Electromagnetic compatibility is a term used to describe electrical and electronic products which are ‘resistant to electromagnetic disturbance’ and ‘incapable of producing harmful electromagnetic disturbances’. This subject is not to be confused with human body exposure due to EMF (Electromagnetic Fields) and so the word ‘harmful’ is used to describe the adverse way in which electromagnetic emissions can affect the operation of other electronic equipment if protection is not afforded.
Does it apply to my product?
Electrical machines have all got one thing in common, the utilisation of electrical energy, and the electrical wiring which makes this possible conducts and radiates electromagnetic energy much like the workings of a radio antenna which is capable of receiving and transmitting electromagnetic waves according to what it is connected to and the electrical charges contained within it. Therefore, unless a machine is a self-contained stand-alone product it doesn’t necessarily follow that it is incapable of producing harmful disturbances when installed on the users’ premises. To accommodate this possibility, conformity assessment procedures for EMC have been developed for ‘apparatus’ and ‘fixed installations’. It also enables the viability of Certificates of Incorporation in lieu of a CE Mark.
There are procedural exemptions for demonstrating conformity for apparatus intended to be integrated within large industrial plant schemes, for example, but such ‘Incorporation’ in the context of the EMC Directive should not compromise the conformity of a fixed installation. Under these conditions, it is necessary to identify the EMC characteristics of the fixed installation using testing methodologies adapted for this purpose.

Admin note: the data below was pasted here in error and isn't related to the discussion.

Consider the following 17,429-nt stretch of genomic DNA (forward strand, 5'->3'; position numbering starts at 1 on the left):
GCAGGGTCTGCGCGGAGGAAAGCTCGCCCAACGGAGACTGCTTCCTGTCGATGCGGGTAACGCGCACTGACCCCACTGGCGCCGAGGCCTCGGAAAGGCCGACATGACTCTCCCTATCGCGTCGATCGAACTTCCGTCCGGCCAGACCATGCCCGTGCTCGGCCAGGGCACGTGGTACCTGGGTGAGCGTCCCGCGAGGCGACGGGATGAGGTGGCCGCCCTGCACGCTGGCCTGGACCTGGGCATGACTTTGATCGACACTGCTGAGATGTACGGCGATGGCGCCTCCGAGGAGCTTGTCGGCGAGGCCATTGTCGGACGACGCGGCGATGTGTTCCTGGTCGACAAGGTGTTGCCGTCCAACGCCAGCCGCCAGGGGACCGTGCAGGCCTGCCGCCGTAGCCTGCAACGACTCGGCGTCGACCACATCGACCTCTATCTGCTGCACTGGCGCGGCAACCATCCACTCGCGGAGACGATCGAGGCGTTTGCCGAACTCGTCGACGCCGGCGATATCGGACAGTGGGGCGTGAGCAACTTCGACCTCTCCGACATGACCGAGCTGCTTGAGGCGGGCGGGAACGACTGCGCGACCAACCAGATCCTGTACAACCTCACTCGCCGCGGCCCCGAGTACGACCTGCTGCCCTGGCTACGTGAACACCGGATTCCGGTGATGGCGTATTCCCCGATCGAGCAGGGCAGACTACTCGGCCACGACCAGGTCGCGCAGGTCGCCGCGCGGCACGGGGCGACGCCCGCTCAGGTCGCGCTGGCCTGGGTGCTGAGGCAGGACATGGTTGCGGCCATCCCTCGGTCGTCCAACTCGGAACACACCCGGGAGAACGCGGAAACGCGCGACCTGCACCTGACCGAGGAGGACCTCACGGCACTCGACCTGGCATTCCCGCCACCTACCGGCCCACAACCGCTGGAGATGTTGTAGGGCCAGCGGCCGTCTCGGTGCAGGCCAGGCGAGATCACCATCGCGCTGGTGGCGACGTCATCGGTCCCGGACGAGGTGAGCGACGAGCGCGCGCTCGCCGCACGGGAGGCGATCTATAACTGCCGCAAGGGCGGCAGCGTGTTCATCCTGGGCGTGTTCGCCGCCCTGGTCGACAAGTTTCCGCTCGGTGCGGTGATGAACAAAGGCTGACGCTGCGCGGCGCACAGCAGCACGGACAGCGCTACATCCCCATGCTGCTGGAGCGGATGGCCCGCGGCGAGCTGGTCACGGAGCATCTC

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What happens if an EMC problem is found and whose expense would it be to correct?
It is not possible to determine the degree of electromagnetic emissions a machine can either produce or withstand without performing the appropriate tests for EMC. Suffice to say, the recast EMC Directive 2013/30/EC now requires the provision of a test report as a vital part of the Technical Documentation for conformity assessment.
Effective from 20th April 2016 is the new requirement to maintain a Declaration of Conformity for EMC. This would involve checking standards and procedures for EMC throughout the sales life of a machine. It also means that it may be necessary to review the status of machinery designs that were declared compliant with previous EMC Directives such as 2004/108 or 89/336/EEC.
For manufacturers and importers, particular attention should be paid to the design and construction of safety related parts of the control systems of machines to ensure acceptable functional performance and because electromagnetic radiation has the capability to over-ride safety control systems, EMC is a critical part of the Machinery Directive.
What should I do about EMC?
The EMC Directive doesn’t tell you which testing standards to use or how to do the testing, but it provides useful information on what is required to support a Declaration of Conformity. There are numerous standards published that will assist you to test for EMC and some can be used for machinery; they detail the technical requirements of test equipment, limits for emissions and acceptance criteria for immunity, and they also detail how to carry out the tests, but in reality, experience is needed to apply them and make sense of the results.